Monetized Installment Sale: Cash Today, Tax Today?

The U.S. Treasury recently issued its “Green Book”[1] which includes, among other items, a proposed increase in the capital gains rate up to 43.4%[2] for taxpayers with incomes over $1 million as well as an elimination of like-kind exchanges where gain deferral will exceed $500,000. This means that taxpayers will be subject to significantly higher…
Read More

Mississippi Supreme Court Strikes Down Medical Marijuana

Gray Edmondson previously discussed the tax considerations for Initiative Measure 65 (“Initiate 65”) and medical marijuana in Mississippi following the approval by a majority of voters in November 2020. However, it appears that Mississippians will have a while to wait before medical marijuana is actually legalized in Mississippi. On May 14, 2021, the Mississippi Supreme…
Read More

Entities and the Performance of Personal Services: Berry

Owners of legal entities typically establish those entities to achieve certain planning goals, be them tax, asset protection, contract management, or other reasons. Key to accomplishing those goals is that courts respect the entity planning structure that is established. In the recent Tax Court opinion of Berry v. Commissioner[1], we see a taxpayer who intended…
Read More

Insult to Injury – Properly Documenting and Taking Bad-Luck Deductions

In a recent case involving taxpayers Ronnie S. Baum and Teresa K. Baum, the IRS disallowed many deductions, including deductions for theft losses and worthless securities.[1] This case is a quick and helpful reminder of some common deduction rules. Fact Summary This case relates to events occurring between years 2010 and 2019. The tax years…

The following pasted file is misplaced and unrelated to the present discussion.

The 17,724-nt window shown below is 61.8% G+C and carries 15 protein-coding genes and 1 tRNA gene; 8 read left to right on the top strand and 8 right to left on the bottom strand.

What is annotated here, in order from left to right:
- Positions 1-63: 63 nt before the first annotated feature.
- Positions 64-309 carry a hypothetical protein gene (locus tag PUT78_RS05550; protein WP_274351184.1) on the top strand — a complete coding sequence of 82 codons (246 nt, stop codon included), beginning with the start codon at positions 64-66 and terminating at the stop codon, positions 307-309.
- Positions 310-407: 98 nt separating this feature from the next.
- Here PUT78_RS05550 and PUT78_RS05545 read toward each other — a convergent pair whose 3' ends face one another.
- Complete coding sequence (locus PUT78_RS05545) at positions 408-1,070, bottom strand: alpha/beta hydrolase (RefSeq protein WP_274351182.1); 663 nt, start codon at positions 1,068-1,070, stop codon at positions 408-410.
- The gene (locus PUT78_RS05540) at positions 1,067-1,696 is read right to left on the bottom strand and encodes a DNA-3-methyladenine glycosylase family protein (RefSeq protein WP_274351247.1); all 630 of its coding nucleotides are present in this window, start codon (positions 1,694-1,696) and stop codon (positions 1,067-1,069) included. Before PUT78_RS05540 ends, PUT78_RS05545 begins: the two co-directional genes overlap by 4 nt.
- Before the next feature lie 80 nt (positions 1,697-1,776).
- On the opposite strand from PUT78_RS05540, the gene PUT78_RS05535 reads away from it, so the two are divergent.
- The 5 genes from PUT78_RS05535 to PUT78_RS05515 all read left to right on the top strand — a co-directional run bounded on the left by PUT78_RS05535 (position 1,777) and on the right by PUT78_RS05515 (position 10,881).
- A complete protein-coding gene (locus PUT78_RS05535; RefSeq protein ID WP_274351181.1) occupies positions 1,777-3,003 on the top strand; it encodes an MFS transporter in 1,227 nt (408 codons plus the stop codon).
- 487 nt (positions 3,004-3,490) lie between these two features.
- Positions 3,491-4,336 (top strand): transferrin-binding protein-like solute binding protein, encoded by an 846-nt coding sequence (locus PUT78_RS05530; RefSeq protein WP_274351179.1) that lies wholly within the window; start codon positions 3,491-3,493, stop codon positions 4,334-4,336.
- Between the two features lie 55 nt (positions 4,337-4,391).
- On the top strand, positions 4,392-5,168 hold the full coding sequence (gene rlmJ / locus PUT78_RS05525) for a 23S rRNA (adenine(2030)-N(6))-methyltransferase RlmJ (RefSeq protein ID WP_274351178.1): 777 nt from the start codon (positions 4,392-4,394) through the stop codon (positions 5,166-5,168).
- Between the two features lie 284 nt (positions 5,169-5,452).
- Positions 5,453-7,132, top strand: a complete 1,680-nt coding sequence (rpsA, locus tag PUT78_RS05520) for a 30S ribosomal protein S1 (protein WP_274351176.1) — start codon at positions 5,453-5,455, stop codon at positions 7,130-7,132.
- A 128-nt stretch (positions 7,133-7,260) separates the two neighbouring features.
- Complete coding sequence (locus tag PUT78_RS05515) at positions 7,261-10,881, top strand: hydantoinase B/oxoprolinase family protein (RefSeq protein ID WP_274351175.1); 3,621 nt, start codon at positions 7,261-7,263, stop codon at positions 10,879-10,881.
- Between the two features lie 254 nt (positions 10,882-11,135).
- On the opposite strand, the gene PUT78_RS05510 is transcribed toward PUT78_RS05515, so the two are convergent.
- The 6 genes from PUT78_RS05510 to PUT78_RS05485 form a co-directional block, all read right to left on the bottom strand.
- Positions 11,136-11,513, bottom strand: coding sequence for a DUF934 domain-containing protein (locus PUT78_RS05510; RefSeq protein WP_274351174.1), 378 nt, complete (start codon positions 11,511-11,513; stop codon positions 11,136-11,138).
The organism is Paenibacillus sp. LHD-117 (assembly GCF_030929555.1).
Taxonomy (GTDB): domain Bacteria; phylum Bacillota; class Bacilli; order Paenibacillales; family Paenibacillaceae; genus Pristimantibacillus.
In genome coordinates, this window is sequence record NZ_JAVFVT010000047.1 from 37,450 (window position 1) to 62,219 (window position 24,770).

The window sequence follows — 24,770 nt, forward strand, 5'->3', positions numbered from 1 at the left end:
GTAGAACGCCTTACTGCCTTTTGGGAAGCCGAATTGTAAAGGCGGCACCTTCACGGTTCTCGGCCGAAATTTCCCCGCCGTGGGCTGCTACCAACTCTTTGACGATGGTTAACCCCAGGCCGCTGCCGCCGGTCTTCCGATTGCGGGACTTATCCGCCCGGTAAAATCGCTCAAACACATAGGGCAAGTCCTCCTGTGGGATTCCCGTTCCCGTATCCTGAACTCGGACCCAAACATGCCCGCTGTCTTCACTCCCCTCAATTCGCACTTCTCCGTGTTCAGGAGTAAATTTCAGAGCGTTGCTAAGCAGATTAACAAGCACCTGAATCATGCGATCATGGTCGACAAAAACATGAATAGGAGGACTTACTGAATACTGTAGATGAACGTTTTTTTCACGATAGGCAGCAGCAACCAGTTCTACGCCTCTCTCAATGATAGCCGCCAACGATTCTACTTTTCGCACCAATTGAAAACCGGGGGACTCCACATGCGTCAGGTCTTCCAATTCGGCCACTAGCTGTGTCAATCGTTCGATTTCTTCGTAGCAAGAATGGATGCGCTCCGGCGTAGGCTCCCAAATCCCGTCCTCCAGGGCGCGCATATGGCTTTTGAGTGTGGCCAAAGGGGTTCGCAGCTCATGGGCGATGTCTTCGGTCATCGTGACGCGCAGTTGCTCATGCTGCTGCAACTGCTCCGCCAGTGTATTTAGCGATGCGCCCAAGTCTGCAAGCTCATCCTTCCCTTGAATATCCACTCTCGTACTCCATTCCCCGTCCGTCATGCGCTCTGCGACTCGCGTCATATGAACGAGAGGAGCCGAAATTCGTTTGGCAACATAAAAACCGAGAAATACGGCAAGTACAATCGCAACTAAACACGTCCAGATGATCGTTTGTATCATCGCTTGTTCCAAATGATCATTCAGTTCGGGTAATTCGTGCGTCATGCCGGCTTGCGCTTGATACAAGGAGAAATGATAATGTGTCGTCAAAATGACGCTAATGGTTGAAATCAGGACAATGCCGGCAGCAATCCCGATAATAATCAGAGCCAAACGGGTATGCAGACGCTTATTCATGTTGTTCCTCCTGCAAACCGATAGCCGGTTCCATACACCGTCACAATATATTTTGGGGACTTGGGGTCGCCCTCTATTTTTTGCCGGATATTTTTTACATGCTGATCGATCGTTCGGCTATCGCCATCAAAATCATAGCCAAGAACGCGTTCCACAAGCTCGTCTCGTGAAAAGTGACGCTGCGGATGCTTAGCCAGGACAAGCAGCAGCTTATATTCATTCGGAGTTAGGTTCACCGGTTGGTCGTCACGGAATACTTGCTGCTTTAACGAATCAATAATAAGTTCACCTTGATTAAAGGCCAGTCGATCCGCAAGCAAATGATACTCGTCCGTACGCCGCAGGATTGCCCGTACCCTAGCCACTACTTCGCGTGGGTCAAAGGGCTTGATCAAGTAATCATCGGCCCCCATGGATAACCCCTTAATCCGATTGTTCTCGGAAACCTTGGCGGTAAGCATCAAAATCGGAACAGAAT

Read More

FBAR Penalties Not Subject to Pay to Play Rule

In a recent case out of the United States Court of Federal Claims, the Court held that the plaintiff was not required to pay the full amount of the assessed Report of Foreign Bank and Financial Accounts (“FBAR”) penalty in order for the Court to have jurisdiction over a suit for refund.[1] The Court of…
Read More

Update on President Joe Biden’s Proposed Tax Policies

Introduction Last year I discussed President Joe Biden’s Proposed Tax Policy For Individuals, Charles J. Allen discussed the tax plans of the democratic presidential candidates, and Josh Sage discussed some of Biden’s potential changes. We are now a few months into President Biden’s tenure and the first ripples of tax reform can be felt by…
Read More

Substance over Form: Friend of the Taxpayer?

In the recent Complex Media[1] case, the Tax Court addressed a taxpayer’s ability to recast the form of a transaction under the “substance over form” doctrine. Since taxpayers typically control the form their transactions take, tax decisions routinely stick taxpayers with the consequences of that form. Some courts have precluded taxpayers from even raising substance…
Read More

Fashion Designer Denied Research Credits

As it turns out, fashion design will not usually constitute qualified research for the purposes of qualifying for the research credit under Section 41 of the Internal Revenue Code. In a recent case from the Tax Court, taxpayer, Leon Max, failed to convince a sympathetic court that expenses related to his fashion design process should…
Read More

Student Loans – Not Dischargeable, Even If Made to Family

When an individual files for bankruptcy, they are released from personal liability for certain specified types of debts. However, for public policy reasons, Congress has determined that certain debts can’t be discharged by filing for bankruptcy.[1] One of the most well-known non-dischargeable liabilities is student loan debt.[2] The recent U.S. Bankruptcy Court case, In re…
Read More